PROVIDENCE, R.I. (WPRI) — After his plan to put washing machines in schools was temporarily scrapped by the state, Mayor Jorge Elorza said now he’s hoping the city can put washers and dryers in other city buildings used by kids.
“We’re looking at another place for them, namely our recreation centers,” Elorza said in an interview with WPRI 12. “There’s definitely a need for them.”
Elorza had proposed back in April to buy washing machines for city schools, a program aimed at combating chronic absenteeism. But state Education Commissioner Angélica Infante-Green, who took control of Providence schools away from Elorza and the city on Nov. 1, said she’s holding off on the proposal.
“It seems as though this initiative would take more time than originally anticipated, and there were some unanswered questions around what staff would take the lead, as well as potential issues surrounding liability and purchasing supplies on an ongoing basis,” Infante-Green’s spokesperson Meg Geoghegan said in a statement earlier this month.
Elorza still wants to buy the machines, but is now proposing to put them in rec centers, or even nonprofits like the Boys & Girls Club, which would allow young people to have access.
The idea behind the program, which has been piloted in other states, is that students who don’t have access to clean clothes are skipping school.
“We have a lot of kids that are literally homeless,” Elorza said. “Whatever we can do to address the challenges that our families are facing, we’re going to do to address it.”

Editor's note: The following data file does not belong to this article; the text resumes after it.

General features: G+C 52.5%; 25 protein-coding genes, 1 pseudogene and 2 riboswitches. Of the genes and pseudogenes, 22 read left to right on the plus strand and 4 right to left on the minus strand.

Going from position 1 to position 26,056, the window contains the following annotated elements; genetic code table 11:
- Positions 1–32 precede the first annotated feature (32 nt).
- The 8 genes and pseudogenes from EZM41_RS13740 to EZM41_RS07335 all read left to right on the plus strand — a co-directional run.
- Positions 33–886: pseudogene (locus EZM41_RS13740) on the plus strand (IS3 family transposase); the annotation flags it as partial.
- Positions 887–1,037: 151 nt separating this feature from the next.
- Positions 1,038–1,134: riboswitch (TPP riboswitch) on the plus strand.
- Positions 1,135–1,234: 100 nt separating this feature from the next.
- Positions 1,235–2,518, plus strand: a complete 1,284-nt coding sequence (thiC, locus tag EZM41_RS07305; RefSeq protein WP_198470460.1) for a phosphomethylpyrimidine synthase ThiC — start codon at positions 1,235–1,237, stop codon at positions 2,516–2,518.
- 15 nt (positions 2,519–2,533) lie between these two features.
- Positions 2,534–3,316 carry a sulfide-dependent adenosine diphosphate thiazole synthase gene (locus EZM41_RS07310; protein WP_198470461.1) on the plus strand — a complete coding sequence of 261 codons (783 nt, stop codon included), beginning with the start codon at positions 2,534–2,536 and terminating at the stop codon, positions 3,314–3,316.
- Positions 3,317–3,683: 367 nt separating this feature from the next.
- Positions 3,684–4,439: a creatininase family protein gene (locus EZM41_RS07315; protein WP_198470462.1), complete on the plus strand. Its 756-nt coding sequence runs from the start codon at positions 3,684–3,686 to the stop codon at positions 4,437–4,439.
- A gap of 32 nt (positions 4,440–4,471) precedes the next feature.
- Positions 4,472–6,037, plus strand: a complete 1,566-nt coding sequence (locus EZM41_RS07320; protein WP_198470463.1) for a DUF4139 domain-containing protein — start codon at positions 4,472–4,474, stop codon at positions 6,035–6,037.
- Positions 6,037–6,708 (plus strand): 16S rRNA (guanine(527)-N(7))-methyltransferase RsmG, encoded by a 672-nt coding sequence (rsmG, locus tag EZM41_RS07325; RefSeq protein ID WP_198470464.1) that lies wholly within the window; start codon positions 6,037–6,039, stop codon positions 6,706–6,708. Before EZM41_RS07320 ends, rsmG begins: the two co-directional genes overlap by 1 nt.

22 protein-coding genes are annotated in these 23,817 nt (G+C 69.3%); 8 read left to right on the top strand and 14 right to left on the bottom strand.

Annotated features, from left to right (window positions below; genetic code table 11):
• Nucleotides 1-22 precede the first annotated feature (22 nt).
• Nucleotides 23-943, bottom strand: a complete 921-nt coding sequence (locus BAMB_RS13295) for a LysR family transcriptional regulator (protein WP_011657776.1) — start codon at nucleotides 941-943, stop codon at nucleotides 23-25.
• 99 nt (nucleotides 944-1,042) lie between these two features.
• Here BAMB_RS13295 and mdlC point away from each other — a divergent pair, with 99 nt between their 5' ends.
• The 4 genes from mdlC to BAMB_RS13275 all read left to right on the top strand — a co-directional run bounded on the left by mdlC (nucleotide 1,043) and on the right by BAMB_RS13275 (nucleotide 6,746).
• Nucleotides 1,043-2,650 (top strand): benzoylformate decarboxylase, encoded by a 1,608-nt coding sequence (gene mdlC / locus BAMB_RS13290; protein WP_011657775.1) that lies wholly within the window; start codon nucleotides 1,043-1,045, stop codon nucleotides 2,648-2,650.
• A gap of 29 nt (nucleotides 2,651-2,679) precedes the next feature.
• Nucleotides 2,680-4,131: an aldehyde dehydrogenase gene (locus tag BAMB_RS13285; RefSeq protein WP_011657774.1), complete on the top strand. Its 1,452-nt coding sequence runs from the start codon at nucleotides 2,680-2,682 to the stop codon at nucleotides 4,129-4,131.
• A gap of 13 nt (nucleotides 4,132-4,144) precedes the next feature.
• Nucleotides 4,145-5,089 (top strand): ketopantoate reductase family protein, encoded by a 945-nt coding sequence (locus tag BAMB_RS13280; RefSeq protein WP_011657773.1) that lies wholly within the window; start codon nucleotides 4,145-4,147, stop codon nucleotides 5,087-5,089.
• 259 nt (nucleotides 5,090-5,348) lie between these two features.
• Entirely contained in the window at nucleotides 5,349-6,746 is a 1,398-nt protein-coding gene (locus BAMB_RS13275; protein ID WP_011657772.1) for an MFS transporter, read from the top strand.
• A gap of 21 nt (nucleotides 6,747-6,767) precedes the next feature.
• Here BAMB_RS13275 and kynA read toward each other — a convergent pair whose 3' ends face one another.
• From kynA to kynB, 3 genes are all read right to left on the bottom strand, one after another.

The $50,000 pilot was announced when Elorza proposed his budget for the current fiscal year, but is actually part of a separate document called the “master lease,” which is a budget for city equipment. The master lease is currently being considered for approval by the City Council.
Providence Interim Superintendent Fran Gallo, who now reports to Infante-Green, said in a letter to the council’s Finance Committee last week that she thinks the money could be spent elsewhere.
“This funding could be repurposed to pay for more services for multilingual learners, more school social workers or more culturally responsive teaching materials,” Gallo said in the letter.
She also listed some ways the district is working to combat student absenteeism, including family text notifications and counseling services.
“As chronic absenteeism drops over time, we may revisit the idea of washing machines as a way to further improve student attendance,” Gallo said.
Emily Crowell, a spokesperson for Elorza, said the city has also reached out to companies like Whirlpool that sponsor laundry services in schools.
Ted Nesi contributed to this report.